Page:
To decide how much spring nitrogen to apply, wheat specialists advise submitting two nitrogen tissue testing samples of wheat leaves to the Agronomic Services Division of the N.C. Department of Agriculture and Consumer Services. One sample will be used to measure plant nutrient content, the other to measure biomass. Both tests are necessary to obtain the most precise recommendation. The fee is $5 per sample for N.C. residents and $25 per sample for residents of other states.
“Tissue sampling should be done when wheat reaches Zadoks growth stage 30 (GS-30),” said Michelle McGinnis, the division’s field services chief. “To determine growth stage, wait until wheat begins to stand up tall and straight. Then pull several plants, split the stems from the top to the base and look for the growing point. Before GS-30, it will be just above the roots; at GS-30, it will have moved about one-half inch up the stem.”
“Once GS-30 is reached, growers should immediately collect tissue samples and matching above-ground biomass samples,” McGinnis said. “This is especially true if wheat is lush due to warmer weather or early planting dates. If the crop’s need for nitrogen is not met at this time, then tillers will abort and yield will be reduced.”
To properly run a nitrogen tissue testing sample, cut wheat plants about one-half inch above the ground in 20 to 30 representative areas throughout a field. Generally, two large fistfuls of leaves will make a good sample. Remove dead leaves and weeds before placing the sample in a paper bag.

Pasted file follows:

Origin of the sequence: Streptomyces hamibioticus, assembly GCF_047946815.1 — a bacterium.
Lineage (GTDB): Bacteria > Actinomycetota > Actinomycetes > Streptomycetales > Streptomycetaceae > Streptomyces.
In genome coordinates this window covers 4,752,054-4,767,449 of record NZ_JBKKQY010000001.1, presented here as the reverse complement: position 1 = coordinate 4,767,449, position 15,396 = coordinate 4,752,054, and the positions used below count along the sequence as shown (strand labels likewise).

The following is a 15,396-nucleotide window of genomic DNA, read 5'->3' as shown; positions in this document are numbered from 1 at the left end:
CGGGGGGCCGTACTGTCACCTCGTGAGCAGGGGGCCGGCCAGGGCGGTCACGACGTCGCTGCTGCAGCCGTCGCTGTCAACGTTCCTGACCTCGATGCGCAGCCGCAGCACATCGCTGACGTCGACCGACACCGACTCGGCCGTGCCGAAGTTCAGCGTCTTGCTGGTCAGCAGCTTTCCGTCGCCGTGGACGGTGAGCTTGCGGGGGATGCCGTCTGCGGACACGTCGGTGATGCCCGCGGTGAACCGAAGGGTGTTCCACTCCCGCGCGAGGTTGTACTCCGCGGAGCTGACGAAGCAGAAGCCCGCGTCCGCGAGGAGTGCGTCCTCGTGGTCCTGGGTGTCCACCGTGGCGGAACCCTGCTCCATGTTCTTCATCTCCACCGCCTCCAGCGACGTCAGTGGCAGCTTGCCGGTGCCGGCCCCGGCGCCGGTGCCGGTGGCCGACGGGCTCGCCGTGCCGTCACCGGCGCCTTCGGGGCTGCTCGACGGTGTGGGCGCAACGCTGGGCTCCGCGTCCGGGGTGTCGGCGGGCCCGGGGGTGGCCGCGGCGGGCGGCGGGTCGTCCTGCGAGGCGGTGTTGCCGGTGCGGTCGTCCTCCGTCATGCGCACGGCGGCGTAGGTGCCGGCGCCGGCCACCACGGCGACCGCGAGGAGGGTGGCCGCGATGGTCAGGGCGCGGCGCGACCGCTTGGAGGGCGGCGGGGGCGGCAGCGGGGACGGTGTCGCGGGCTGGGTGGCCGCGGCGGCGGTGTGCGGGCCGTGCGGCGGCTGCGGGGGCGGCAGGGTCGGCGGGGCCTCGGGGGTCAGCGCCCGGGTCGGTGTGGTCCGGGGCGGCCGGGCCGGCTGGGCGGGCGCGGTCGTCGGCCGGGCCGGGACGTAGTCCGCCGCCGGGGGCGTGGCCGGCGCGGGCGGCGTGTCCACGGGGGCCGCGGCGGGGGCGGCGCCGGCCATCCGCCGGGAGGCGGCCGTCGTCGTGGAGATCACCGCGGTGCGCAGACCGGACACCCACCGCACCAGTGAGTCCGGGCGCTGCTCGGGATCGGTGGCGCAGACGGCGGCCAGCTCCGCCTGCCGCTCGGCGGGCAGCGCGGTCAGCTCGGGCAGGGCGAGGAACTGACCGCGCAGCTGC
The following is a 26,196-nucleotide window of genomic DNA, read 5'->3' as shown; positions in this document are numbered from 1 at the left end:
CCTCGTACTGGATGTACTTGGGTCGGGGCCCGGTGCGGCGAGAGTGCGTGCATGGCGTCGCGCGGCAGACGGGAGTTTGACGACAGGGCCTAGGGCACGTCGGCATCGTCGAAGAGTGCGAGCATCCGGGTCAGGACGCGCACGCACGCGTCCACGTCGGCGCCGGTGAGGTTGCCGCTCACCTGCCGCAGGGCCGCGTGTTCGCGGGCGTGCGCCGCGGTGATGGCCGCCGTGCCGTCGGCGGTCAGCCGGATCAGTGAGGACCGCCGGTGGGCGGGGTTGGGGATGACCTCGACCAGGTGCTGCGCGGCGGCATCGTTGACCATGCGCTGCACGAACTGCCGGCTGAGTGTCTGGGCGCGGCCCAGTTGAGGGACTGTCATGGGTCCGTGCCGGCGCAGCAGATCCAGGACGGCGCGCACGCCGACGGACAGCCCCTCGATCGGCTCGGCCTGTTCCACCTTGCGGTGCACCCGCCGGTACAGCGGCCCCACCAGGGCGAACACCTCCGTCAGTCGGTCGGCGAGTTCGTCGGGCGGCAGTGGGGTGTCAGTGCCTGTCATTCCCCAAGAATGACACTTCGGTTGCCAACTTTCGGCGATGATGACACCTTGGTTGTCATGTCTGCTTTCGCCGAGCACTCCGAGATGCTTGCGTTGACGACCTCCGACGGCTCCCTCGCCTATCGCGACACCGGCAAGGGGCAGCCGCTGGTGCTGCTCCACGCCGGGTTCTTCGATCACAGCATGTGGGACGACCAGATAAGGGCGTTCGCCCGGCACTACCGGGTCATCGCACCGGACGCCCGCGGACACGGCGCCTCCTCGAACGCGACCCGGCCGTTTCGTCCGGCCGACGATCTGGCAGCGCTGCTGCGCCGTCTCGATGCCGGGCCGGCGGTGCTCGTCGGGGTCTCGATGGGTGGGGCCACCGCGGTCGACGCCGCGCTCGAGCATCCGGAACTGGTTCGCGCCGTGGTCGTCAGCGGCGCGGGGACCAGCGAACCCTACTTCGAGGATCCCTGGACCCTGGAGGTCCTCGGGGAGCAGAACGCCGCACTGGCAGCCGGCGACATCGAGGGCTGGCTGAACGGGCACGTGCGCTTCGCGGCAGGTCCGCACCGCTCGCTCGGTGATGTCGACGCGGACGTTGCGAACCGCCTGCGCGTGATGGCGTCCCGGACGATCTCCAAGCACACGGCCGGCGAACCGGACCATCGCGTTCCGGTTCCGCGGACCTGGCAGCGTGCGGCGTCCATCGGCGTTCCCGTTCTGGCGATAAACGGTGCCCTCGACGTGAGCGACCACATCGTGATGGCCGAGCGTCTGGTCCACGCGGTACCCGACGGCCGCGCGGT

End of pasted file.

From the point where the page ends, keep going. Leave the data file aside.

A biomass sample, on the other hand, should contain all the above-ground wheat-plant tissue from one representative, 36-inch section of row. In broadcast fields, collect all the plants from one square yard. Place the sample in a paper bag, and write the sample ID from the corresponding tissue sample and the word “biomass” on the bag.
Collecting biomass samples has only recently become part of the nitrogen determination process. Dr. Randy Weisz of N.C. State University developed a method of using biomass weight along with tissue test results to calculate more site-specific nitrogen recommendations. His approach takes into account crop-growth differences due to planting date, row spacing and moisture levels. For wheat grown on large acreages of poorly drained soils, however, growers should consult with an agricultural adviser about whether this method is likely to be useful.
Upon receiving the NCDA&CS plant analysis report, growers should first look for the biomass and nitrogen percentage values. These values and certain crop planting details help determine the appropriate nitrogen rate, based on Weisz’s interactive tool.
North Carolina growers wanting more information about this method should contact their regional agronomist, county Cooperative Extension agent or other agricultural adviser. Regional agronomists, in particular, can offer advice on how to collect and submit tissue and biomass samples, and how to interpret and use plant analysis report data.